Earlier this week, I cracked open a new Pew Internet and American Life Project survey and found that 63% of Facebook users check in at least once a day. But which network comes in a close second for regular daily check-ins? Is it Pinterest, Twitter, Linked-In or Instagram.
You have 10 seconds. (Insert Jeopardy clock music.)
The answer is. . . Instagram!
The saving grace for Pinterest is the way people use the site. On Facebook it’s all about the top posts on a feed. Some people will poke around and visit pages but many will read what’s in front of them and move on. Instagram and Twitter both begin with the current 10 items in the feed but both make it easy to click through on a hashtag which can lead users down the rabbit hole (that’s a good thing in this case.)
Pinterest has a feed but it’s more less about the top to bottom stack and more about the horizontal board. And since it’s all visual, it’s easy to skim through several pages of information in just a few seconds. That’s good in that it ups the chances of people seeing your content but it’s bad because they’ll skim right over your content if it doesn’t grab them in a fraction of a second.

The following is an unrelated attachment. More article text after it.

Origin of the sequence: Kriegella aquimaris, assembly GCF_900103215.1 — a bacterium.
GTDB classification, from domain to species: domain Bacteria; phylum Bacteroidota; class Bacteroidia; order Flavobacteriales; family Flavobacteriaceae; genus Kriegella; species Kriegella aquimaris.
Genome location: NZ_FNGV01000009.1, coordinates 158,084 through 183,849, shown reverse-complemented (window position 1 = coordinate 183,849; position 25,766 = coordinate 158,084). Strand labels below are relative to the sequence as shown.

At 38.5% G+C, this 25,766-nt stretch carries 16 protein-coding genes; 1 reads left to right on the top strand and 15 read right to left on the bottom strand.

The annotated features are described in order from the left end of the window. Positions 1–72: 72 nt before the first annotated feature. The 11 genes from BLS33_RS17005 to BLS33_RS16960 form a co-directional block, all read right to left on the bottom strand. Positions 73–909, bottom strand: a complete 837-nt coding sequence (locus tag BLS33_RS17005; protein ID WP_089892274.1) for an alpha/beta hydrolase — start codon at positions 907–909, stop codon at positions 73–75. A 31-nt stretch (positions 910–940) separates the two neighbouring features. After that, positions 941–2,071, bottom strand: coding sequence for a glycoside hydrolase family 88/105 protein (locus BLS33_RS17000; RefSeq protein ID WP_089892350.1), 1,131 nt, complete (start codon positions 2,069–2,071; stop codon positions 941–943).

Digging deeper into the audience demographics, here’s what we find.
Twitter: the audience hasn’t changed much in the past year. It’s high on young, African Americans – almost equal mix of men and women and not particularly strong in either income or education.
Instagram: usage is up from 13% to 17% of online adults with a significant increase in 18-29s and African American users. The typical user has some college and an income of 30,000 to 49,999. Women outnumber the men 20% to 15%.
Pinterest: 21% of all online adults use the service, up from 15% last year. It’s almost all women 18 to 49, mostly college educated, suburban with an income over $75,000. This is where you want to be if you’re selling luxury products.
LinkedIn: 22% of online adults are on this network, mostly men 30-64, college educated with incomes over $75,000.
With all of this data, let’s not forget that 22% of online users don’t use social media at all. So make sure you have quality content options for these people, too.